6. The Road to Short Point runs approximately southeasterly/northwesterly from the intersection of Wheldens Path and Pohogonot Road to the Beach near Jobs Neck Pond and crosses properties owned by the Pohogonot Trust, the Kohlberg Defendants, and Short Point, LLC.
7. By deeds dated February 7, 2001, recorded in Book 823, pages 115, 141, and 166, the Pohogonot Trust conveyed to the Myerow Defendants an easement in common with the trust over Pohogonot Road and Wheldens Path to the extent that it lies on the land of the trust.
8. In 1951, Elizabeth D. Flynn died devising her interest in the Pohogonot Property to her children [Note 4] in life estate, remainder to the issue of said children then living, share and share alike, absolutely and in fee.
9. At the time of Elizabeth D. Flynns death, G.L. c. 260, § 23 was in effect.
10. On July 20, 1979, G.L. c. 260, § 23 was repealed by Chapter 402 of the Acts of 1979.
11. By deed dated September 13, 1974, recorded at the Dukes County Registry of Deeds in Book 320, page 387, all of the issue of Elizabeth D. Flynns children conveyed to the Pohogonot Trust their remainder interest in the Pohogonot Property.
12. George D. Flynn, Jr. was the longest surviving life tenant of the life estates created by the 1951 Flynn Will. He died on July 11, 1991.
13. On June 22, 1999, the Pohogonot Trust caused Deputy Sheriff Linda J. Hanover to post five signs at five different locations on its land, for six consecutive days, reading Notice to Prevent Acquisition of Easement and signed by George D. Flynn, II, Richard B. Keeler, and Patricia L. Kolbe, as Trustees of the Pohogonot Trust. On July 2, 1999, the Pohogonot Trust recorded a copy of the notice and a notarized certificate of service executed by Deputy Sheriff Hanover at the Dukes County Registry of Deeds in Book 770, page 201. Between June 23, 1999 and June 28, 1999, the Pohogonot Trust caused copies of this notice to be served on Allen W. Norton, Wilda J. White, Richard L. Friedman, Mark B. Norton, Andrew H. Cohn, and John D. Hamilton. The trust also sent this notice to Allen W. Norton and Richard L. Friedman.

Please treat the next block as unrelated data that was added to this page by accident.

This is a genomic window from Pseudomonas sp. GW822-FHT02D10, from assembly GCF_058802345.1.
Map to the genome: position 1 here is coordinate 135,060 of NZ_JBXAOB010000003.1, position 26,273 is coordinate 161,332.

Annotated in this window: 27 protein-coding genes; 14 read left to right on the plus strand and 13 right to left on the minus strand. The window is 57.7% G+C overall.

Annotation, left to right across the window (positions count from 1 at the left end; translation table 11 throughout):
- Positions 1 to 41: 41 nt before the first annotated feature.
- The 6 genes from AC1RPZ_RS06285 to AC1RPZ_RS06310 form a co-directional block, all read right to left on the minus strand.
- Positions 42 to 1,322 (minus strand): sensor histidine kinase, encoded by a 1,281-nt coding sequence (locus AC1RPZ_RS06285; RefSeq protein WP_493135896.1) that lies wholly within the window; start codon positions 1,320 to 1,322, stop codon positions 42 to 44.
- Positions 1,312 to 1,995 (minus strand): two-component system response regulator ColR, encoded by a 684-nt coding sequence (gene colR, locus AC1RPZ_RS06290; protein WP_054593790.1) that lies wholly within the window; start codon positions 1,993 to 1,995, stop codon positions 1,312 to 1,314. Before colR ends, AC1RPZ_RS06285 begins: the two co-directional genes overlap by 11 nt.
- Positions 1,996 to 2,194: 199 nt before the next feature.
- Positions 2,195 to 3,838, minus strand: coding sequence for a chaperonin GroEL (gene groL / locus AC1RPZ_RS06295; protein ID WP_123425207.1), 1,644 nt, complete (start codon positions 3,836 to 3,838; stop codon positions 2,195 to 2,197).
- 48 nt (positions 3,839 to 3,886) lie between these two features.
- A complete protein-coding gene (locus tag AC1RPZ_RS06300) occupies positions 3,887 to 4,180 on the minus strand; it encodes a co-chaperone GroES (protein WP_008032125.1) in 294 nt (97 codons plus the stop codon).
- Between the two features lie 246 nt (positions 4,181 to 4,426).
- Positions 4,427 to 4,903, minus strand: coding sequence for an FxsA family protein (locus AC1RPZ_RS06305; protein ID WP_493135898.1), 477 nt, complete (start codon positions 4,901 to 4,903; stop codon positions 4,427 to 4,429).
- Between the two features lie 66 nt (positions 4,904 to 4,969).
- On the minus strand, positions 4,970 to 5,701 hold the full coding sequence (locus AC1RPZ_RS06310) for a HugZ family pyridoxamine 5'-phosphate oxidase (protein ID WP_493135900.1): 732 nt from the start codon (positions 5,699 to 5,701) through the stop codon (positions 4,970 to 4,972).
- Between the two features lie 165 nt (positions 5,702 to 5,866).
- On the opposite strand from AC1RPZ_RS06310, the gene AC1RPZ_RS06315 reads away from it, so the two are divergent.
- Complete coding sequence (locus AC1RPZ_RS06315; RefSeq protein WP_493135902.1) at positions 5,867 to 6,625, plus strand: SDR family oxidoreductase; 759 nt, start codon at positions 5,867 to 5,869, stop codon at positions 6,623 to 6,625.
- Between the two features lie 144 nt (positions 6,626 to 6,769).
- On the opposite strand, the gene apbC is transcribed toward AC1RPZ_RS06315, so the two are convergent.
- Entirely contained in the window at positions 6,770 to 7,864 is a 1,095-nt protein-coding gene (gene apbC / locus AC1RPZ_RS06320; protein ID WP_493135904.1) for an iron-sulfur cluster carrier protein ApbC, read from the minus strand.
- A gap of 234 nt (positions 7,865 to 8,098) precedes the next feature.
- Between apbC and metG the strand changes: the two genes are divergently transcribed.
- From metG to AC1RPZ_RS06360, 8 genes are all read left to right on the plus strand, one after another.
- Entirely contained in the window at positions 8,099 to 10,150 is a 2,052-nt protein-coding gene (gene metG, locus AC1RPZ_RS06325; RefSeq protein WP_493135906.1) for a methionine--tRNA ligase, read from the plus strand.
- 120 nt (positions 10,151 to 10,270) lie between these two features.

I. MOTION TO STRIKE PLAINTIFFS SUPPLEMENTAL BRIEF
As a threshold matter, defendants have filed a motion to strike the plaintiffs supplemental brief in opposition to the Pohogonot Trusts motion for partial summary judgment. Defendants argue that the plaintiffs filing is untimely and noncompliant with the Rules of the Land Court. Moreover, the subject matter of the motion is redundant to the material already on the record concerning the instant issue. In accordance with the foregoing, it is hereby
ORDERED that the defendants motion to strike the plaintiffs supplemental brief is ALLOWED;
ORDERED that the plaintiffs supplemental brief in opposition to the Pohogonot Trusts motion for partial summary judgment is STRICKEN and is not considered by the Court.
However, the Court does not agree that sanctions are appropriate at this time. Accordingly, it is further ORDERED that the defendants motion for sanctions is DENIED.
II. EASEMENT BY PRESCRIPTION
Summary judgment is granted where there are no issues of material fact and when the moving party is entitled to judgment as a matter of law. Mass. R. Civ. P. 56(c); Cassesso v. Commr of Corr., 390 Mass. 419 , 422 (1983); Cmty. Natl Bank v. Dawes, 369 Mass. 550 , 553 (1976). The moving party bears the burden of demonstrating affirmatively the absence of a triable issue, and its entitlement to judgment as a matter of law. Pederson v. Time, Inc., 404 Mass. 14 , 16-17 (1989). In viewing the record before it, the Court reviews the evidence in the light most favorable to the nonmoving party . Donaldson v. Farrakhan, 436 Mass. 94 , 96 (2002).
In weighing the merits of a summary judgment motion, the court must address two questions: (1) whether the factual disputes are genuine, and (2) whether a fact genuinely in dispute is material. Town of Norwood v. Adams-Russell Co., Inc., 401 Mass. 677 , 683 (1988) (citing Anderson v. Liberty, 477 U.S. 242, 247-48 (1986)). As to materiality, the substantive law will identify which facts are material. Only disputes over facts that might affect the outcome of the suit under the governing law properly preclude the entry of summary judgment. Anderson, 477 U.S. at 248 (cited in Carey v. New England Organ Bank, 446 Mass. 270 , 278 (2006)); Molly A. v. Commr of the Dept. of Mental Retardation, 69 Mass. App. Ct. 267 , 268 n.5 (2007). In order to determine if a dispute about a material fact is genuine, the court must decide whether the evidence is such that a reasonable [fact finder] could return a verdict for the non-moving party. Anderson, 477 U.S. at 248.